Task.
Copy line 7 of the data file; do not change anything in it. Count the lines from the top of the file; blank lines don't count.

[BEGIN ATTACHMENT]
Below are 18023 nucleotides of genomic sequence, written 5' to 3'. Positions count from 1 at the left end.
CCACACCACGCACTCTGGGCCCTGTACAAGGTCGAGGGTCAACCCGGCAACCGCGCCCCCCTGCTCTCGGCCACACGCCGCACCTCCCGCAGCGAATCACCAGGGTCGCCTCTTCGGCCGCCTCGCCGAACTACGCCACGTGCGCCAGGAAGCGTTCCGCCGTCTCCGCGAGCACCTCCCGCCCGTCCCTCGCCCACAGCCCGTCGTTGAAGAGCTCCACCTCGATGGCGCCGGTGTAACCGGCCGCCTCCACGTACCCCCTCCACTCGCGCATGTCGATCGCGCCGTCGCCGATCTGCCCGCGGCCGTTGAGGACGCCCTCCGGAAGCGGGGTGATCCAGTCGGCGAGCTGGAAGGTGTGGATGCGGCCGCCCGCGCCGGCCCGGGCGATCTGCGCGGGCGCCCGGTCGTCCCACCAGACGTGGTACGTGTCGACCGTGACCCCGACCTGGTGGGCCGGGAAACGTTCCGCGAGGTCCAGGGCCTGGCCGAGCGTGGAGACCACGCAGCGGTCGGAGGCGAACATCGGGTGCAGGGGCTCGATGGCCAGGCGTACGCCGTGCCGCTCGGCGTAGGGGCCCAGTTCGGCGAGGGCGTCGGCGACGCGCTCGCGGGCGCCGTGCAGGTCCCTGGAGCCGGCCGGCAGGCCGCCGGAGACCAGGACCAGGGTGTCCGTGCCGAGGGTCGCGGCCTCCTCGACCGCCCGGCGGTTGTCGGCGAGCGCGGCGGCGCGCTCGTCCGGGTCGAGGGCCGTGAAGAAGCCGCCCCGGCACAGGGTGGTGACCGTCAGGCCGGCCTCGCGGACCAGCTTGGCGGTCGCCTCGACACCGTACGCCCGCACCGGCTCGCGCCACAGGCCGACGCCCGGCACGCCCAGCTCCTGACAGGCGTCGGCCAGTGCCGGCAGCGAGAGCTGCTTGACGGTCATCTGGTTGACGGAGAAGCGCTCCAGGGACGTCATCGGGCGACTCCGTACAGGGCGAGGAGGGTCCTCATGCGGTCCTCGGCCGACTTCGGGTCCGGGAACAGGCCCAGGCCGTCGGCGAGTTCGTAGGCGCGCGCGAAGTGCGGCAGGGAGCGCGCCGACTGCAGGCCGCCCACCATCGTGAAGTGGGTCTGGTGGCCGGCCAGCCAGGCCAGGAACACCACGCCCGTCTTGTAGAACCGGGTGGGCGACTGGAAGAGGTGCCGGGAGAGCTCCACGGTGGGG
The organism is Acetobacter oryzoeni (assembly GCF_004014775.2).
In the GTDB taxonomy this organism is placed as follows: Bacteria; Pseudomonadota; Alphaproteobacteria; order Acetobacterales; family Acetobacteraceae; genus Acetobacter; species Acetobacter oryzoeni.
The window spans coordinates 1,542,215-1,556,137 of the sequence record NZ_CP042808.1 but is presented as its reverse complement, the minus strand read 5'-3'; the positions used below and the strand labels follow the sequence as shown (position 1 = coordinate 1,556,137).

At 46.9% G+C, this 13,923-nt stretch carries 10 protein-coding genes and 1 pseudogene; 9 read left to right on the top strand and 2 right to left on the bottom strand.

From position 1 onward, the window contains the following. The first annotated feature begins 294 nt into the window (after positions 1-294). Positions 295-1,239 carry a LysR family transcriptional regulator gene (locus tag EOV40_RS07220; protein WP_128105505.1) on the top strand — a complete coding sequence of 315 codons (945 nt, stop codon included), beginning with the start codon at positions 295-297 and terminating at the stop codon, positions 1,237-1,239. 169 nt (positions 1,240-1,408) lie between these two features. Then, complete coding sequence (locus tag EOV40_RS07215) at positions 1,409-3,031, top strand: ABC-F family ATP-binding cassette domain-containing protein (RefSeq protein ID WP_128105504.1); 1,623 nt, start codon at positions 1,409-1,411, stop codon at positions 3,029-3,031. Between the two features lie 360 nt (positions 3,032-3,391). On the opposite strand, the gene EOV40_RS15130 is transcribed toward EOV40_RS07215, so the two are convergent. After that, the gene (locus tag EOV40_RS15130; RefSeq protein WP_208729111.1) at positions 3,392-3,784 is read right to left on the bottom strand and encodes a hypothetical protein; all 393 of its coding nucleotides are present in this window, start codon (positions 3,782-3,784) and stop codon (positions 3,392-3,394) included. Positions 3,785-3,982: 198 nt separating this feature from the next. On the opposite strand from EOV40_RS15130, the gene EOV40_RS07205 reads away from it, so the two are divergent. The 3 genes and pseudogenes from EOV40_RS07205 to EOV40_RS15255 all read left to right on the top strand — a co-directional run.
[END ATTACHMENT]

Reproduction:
From position 1 onward, the window contains the following. The first annotated feature begins 294 nt into the window (after positions 1-294). Positions 295-1,239 carry a LysR family transcriptional regulator gene (locus tag EOV40_RS07220; protein WP_128105505.1) on the top strand — a complete coding sequence of 315 codons (945 nt, stop codon included), beginning with the start codon at positions 295-297 and terminating at the stop codon, positions 1,237-1,239. 169 nt (positions 1,240-1,408) lie between these two features. Then, complete coding sequence (locus tag EOV40_RS07215) at positions 1,409-3,031, top strand: ABC-F family ATP-binding cassette domain-containing protein (RefSeq protein ID WP_128105504.1); 1,623 nt, start codon at positions 1,409-1,411, stop codon at positions 3,029-3,031. Between the two features lie 360 nt (positions 3,032-3,391). On the opposite strand, the gene EOV40_RS15130 is transcribed toward EOV40_RS07215, so the two are convergent. After that, the gene (locus tag EOV40_RS15130; RefSeq protein WP_208729111.1) at positions 3,392-3,784 is read right to left on the bottom strand and encodes a hypothetical protein; all 393 of its coding nucleotides are present in this window, start codon (positions 3,782-3,784) and stop codon (positions 3,392-3,394) included. Positions 3,785-3,982: 198 nt separating this feature from the next. On the opposite strand from EOV40_RS15130, the gene EOV40_RS07205 reads away from it, so the two are divergent. The 3 genes and pseudogenes from EOV40_RS07205 to EOV40_RS15255 all read left to right on the top strand — a co-directional run.